authors

Authors (left to right): Eric Snively, John R. Cotton, Ryan Ridgely, and Lawrence M. Witmer.

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Department of Mechanical Engineering
Russ College of Engineering
249 Stocker Center
Ohio University,
Athens, OH 45701
USA

Eric Snively is a post-doctoral researcher and instructor at Ohio University. His graduate work at the University of Calgary and Ohio University emphasized feeding and locomotor function in carnivorous dinosaurs. He contributed to field education with the Royal Tyrrell Museum, and raptor outreach with the Calgary Wildlife Rehabilitation Society. He taught and mentored students at Villanova University, Ohio University, and as an Ingenuity fellow at the University of Alberta. His research seeks to infer function and behavior of fossil animals (including dinosaurs and ceteartiodactyls), using finite element analysis, dynamics, and new statistical methods.

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Department of Mechanical Engineering
Russ College of Engineering
249 Stocker Center
Ohio University
Athens, OH 45701
USA

John Cotton is Assistant Professor of Mechanical Engineering and Biomedical Engineering at Ohio University. He received his Ph.D. from Virginia Tech in 1998 in Engineering Mechanics, where his research focused on simulating the deformation of hair cell bundles to better understand mechanotransduction in the inner-ear. As a postdoc at the University of Southampton he developed methods to simulate fatigue damage in bone. His research is broadly concerned with characterizing the mechanical properties of biological structures, as well as simulating their mechanical response using finite element and other numerical modeling techniques.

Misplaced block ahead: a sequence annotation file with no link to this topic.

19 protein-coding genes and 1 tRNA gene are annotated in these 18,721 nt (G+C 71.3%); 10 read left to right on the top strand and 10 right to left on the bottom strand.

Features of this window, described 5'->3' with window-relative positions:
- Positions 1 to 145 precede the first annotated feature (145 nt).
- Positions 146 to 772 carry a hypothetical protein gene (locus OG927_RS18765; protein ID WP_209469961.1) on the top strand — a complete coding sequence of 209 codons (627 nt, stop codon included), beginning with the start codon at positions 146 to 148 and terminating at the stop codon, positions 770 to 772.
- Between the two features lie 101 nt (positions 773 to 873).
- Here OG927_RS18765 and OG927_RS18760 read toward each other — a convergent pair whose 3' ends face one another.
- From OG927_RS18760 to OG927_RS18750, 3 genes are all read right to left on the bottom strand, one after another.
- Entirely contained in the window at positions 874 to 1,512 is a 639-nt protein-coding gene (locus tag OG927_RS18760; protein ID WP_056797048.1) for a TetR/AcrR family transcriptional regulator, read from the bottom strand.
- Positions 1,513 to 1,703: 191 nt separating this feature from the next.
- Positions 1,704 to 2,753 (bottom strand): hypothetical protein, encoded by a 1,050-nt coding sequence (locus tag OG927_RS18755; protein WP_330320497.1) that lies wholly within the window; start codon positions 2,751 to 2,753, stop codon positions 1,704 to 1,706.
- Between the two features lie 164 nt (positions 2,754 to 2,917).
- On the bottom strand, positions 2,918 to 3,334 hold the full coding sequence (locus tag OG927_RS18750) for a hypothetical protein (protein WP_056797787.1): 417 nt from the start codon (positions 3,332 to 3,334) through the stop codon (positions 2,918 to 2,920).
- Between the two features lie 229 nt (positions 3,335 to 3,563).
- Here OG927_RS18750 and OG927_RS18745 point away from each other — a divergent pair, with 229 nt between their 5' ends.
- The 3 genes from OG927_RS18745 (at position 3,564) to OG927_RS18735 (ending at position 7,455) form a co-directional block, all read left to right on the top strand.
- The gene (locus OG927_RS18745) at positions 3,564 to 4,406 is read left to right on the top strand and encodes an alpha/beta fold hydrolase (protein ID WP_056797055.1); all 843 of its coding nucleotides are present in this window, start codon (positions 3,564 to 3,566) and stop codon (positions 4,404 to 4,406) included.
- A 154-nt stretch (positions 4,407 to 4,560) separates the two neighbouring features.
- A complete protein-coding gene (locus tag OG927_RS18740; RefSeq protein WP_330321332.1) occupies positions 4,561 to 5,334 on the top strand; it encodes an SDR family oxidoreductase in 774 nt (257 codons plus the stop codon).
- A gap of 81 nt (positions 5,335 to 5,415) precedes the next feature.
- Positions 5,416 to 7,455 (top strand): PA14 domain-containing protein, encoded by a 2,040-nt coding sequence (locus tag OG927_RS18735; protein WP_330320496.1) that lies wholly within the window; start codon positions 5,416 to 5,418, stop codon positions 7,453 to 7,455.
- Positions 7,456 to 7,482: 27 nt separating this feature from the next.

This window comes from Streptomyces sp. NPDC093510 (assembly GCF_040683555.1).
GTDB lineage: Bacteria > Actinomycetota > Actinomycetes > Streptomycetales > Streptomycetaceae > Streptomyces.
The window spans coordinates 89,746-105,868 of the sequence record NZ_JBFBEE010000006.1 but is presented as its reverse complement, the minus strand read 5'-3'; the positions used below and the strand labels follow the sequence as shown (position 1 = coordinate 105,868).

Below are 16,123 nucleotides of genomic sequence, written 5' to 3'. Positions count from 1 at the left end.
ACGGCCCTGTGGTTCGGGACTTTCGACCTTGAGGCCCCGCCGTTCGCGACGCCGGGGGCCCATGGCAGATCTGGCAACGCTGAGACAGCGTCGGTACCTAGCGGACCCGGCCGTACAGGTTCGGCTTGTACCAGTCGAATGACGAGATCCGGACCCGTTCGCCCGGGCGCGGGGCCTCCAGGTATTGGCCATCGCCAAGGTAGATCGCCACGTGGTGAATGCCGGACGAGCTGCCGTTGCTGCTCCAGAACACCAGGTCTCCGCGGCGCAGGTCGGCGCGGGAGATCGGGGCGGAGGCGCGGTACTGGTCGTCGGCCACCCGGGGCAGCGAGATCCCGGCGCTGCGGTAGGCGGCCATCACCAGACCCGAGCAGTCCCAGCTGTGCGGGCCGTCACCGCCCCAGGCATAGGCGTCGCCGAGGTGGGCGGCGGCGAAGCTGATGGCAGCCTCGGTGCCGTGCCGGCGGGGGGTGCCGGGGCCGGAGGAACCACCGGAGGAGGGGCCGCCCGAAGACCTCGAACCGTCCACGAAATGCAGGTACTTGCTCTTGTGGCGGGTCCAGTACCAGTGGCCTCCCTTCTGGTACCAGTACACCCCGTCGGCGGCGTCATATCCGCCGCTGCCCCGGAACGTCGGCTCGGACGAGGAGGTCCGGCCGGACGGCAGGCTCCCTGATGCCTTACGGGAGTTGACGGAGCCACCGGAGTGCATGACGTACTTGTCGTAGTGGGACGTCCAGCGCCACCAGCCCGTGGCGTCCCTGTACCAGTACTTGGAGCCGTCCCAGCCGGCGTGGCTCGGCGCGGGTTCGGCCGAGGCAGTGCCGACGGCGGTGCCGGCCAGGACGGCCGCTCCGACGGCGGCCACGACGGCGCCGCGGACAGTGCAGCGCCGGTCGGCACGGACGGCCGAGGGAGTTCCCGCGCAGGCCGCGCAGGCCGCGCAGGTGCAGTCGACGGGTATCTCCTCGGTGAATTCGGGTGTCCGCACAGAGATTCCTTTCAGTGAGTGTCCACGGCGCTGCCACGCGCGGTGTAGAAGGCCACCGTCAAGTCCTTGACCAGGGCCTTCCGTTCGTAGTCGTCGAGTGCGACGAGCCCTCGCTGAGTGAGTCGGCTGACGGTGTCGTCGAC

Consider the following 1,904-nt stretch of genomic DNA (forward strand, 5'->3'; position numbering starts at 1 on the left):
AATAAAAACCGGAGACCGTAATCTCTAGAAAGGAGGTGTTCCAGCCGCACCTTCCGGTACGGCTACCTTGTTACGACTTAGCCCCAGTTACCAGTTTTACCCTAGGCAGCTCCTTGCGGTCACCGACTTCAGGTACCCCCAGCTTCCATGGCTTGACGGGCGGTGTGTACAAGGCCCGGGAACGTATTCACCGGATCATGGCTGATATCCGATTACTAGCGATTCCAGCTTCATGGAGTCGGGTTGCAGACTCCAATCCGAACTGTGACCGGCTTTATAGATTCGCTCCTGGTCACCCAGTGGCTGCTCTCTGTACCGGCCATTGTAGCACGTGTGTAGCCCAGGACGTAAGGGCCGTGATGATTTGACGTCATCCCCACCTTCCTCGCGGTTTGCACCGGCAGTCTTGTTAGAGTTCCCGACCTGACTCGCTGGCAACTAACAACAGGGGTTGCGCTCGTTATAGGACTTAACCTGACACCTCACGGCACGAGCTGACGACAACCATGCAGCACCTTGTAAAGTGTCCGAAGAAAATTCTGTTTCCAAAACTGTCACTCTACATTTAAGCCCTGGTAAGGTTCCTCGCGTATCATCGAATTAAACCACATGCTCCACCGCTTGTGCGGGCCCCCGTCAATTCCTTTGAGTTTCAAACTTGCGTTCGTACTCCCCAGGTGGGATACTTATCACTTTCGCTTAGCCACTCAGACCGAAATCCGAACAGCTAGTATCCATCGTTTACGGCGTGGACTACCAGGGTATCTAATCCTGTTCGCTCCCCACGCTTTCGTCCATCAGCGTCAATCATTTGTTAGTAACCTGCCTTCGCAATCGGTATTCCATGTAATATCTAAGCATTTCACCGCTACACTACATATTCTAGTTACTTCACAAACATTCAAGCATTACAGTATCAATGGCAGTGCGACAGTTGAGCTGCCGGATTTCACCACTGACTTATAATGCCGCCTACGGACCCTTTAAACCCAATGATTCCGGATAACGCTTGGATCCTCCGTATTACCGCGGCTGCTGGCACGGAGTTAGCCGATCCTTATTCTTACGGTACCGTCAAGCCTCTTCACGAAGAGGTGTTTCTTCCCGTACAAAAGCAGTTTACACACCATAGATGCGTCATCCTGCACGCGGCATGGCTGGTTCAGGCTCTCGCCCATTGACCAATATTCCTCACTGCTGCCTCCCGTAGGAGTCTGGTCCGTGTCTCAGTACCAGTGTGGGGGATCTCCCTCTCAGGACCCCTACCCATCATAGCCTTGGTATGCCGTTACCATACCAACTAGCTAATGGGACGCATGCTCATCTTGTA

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Department of Biomedical Sciences
Heritage College of Osteopathic Medicine
Ohio University
Athens, OH 45701
USA

Ryan Ridgely graduated from the University of Rhode Island in 2000. He is an integral member of the Witmer lab where he is a research technician participating in NSF grant collaborations on cephalic anatomy evolution in dinosaurs. His major area of work is in digital morphology, which is working with CT (CAT) scans and MR imaging to produce 3D visualization models of internal anatomy in modern and extinct vertebrates.

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Department of Biomedical Sciences
Heritage College of Osteopathic Medicine
Ohio University
Athens, OH 45701
USA

Lawrence M. Witmer is a Professor of Anatomy at the Ohio University Heritage College of Osteopathic Medicine in Athens, Ohio. He was awarded the Ohio University Presidential Research Scholar Award and is the Chang Professor of Paleontology. He received degrees from Cornell University, the University of Kansas, and the Johns Hopkins University School of Medicine. An important aspect of this research is "fleshing out" extinct dinosaurs and their kin with the soft tissues not normally preserved as fossils. Witmer has received numerous National Science Foundation grants, and has published articles in Science, Nature, and many in other technical journals.

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